June 1, 2017 12:00am
Calling out the recent 10-Q page 17’s paragraph re a 24 page legal filing - this is what BSTG did NOT want investors to know or read!
Indemnification is a key word and time will be the lock to be opened; as discovery related materials, meetings, depositions and legal defense costs could outsize the depth of the insurance coverages for a jury trial …
My business is disclosure of public information. If facts exist in the public domain, especially legal and material matters affecting the viability of a public entity, then my job is to publish!
From the 10-Q filing, “On April 14, 2017, anticipated representatives for the estate of an individual plaintiff filed a wrongful death complaint with the Suffolk Superior Court, in the County of Suffolk, Massachusetts, against the Company and other defendants, including Harvard Bioscience, the Company’s former parent entity that spun the Company off in 2013, as well as another third party.”
“The complaint seeks payment for an unspecified amount of damages and alleges that the plaintiff sustained terminal injuries allegedly caused by products, including synthetic trachea scaffolds and bioreactors, provided by certain of the named defendants and utilized in connection with surgeries performed by third parties in 2012 and 2013.”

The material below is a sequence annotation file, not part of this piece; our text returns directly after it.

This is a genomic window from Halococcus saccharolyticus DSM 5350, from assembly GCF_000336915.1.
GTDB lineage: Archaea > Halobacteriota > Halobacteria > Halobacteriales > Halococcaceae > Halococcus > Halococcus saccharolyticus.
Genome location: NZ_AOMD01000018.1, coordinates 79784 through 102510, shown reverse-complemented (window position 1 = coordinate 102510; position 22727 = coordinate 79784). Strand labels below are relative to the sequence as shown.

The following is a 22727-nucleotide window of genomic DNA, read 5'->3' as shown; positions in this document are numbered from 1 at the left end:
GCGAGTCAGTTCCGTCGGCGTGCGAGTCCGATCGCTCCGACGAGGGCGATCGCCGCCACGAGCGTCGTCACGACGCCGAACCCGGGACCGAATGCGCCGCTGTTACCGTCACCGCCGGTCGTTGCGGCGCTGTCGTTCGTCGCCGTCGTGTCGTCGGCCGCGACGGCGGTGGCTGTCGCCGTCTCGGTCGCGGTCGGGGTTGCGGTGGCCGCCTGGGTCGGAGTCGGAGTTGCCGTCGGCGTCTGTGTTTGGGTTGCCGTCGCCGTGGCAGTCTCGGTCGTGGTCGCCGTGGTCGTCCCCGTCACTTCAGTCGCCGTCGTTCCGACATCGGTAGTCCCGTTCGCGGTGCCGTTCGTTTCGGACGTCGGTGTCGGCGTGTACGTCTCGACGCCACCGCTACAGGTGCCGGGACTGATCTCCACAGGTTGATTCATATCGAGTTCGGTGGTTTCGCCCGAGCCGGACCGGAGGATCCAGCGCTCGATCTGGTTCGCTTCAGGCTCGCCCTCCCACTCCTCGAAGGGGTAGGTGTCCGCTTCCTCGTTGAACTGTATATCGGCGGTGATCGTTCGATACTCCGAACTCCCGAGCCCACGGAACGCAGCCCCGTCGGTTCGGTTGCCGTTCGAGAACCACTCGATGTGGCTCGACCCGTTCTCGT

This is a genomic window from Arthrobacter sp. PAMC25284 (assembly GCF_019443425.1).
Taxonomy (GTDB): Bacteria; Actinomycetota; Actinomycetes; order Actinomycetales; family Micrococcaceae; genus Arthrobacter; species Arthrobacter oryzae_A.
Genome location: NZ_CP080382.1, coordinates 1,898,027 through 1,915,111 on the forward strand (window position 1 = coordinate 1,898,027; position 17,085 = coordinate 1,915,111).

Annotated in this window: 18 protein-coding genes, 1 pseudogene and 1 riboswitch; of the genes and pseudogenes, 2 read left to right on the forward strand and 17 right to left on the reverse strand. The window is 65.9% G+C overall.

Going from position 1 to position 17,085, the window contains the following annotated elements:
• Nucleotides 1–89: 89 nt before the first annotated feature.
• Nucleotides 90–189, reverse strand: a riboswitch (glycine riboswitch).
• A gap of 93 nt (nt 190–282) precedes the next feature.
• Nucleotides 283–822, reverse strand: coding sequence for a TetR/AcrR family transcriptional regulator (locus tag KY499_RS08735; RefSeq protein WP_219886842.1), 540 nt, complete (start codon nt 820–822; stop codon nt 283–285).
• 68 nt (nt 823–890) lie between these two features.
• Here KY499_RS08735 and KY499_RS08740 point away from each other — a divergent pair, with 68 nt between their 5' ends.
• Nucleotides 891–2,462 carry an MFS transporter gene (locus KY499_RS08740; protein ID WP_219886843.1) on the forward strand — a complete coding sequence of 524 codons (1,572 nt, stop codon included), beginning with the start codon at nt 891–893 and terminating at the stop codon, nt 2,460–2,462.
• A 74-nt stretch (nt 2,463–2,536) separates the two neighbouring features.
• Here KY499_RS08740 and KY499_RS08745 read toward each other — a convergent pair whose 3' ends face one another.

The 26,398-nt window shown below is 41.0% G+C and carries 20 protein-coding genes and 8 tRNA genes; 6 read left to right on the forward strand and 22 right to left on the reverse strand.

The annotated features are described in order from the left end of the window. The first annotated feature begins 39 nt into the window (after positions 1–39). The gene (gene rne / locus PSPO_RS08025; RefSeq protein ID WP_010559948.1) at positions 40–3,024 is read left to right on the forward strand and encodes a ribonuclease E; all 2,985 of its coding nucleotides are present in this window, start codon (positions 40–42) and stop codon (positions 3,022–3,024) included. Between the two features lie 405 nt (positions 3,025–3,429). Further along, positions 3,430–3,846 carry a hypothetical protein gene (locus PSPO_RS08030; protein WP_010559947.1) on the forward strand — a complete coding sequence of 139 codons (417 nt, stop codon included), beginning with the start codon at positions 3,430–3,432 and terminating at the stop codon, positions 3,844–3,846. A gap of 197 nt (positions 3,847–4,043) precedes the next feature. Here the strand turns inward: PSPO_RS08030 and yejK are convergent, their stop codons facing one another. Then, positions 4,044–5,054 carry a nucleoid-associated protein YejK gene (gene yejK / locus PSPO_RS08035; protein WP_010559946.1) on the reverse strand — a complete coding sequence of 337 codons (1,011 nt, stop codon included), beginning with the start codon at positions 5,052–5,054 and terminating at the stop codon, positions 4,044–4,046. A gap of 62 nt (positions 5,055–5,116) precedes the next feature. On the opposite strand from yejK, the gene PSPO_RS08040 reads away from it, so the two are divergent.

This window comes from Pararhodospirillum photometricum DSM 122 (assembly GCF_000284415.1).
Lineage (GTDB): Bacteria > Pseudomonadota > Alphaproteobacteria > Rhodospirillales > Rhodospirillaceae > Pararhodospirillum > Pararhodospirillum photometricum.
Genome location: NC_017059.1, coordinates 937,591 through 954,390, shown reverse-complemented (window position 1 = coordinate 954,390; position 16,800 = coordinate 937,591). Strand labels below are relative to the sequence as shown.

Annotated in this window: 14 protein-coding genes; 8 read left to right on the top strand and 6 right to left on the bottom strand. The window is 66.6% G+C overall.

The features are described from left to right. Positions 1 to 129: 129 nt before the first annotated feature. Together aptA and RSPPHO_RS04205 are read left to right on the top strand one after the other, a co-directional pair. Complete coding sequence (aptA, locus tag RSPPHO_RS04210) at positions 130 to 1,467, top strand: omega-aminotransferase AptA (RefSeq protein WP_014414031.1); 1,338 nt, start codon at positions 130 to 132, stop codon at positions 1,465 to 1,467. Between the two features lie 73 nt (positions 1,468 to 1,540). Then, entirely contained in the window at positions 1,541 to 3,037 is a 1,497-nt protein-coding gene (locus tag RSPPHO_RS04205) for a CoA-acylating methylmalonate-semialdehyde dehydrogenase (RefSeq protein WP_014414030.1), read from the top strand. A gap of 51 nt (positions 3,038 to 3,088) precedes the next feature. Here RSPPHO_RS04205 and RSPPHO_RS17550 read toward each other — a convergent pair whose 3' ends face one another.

“This complaint relates to the Company’s first generation trachea scaffold technology for which the Company discontinued development in 2014, and not to the Company’s current Cellframe™ technology and its lead development product candidate, the Cellspan™ esophageal implant.
“The litigation is at an early stage and the Company intends to vigorously defend this case.”
“While the Company believes that such claim is without merit, the Company is unable to predict the ultimate outcome of such litigation.”
“In accordance with a separation and distribution agreement between Harvard Bioscience and the Company relating to the Separation, the Company would be required to indemnify Harvard Bioscience against losses that Harvard Bioscience may suffer as a result of this litigation. The Company has contacted its liability insurance carriers to request defense and indemnification of any losses incurred in connection with this lawsuit.”
The Bottom Line: The canaries are out of the cage … disclosure is NOT an expletive!
Companies need to get out in front of this type of issue.
In the age of hyper-journalism, Twitter and Facebook, companies should be UPFRONT with material facts rather than sticking them on page 17 of a 10-Q.
Being open and transparent shows they’re NOT afraid of any blowback!
While corporate execs were “fiddling” with their corporate filing – they’re about to create a bigger public relations disaster as many wonder why ... a 10-Q page 17 paragraph was sufficient re a death suit in the legal brief(?).
The lack of specific disclosure is easy to explain – it’s the easiest way-out but, it will come back to haunt them …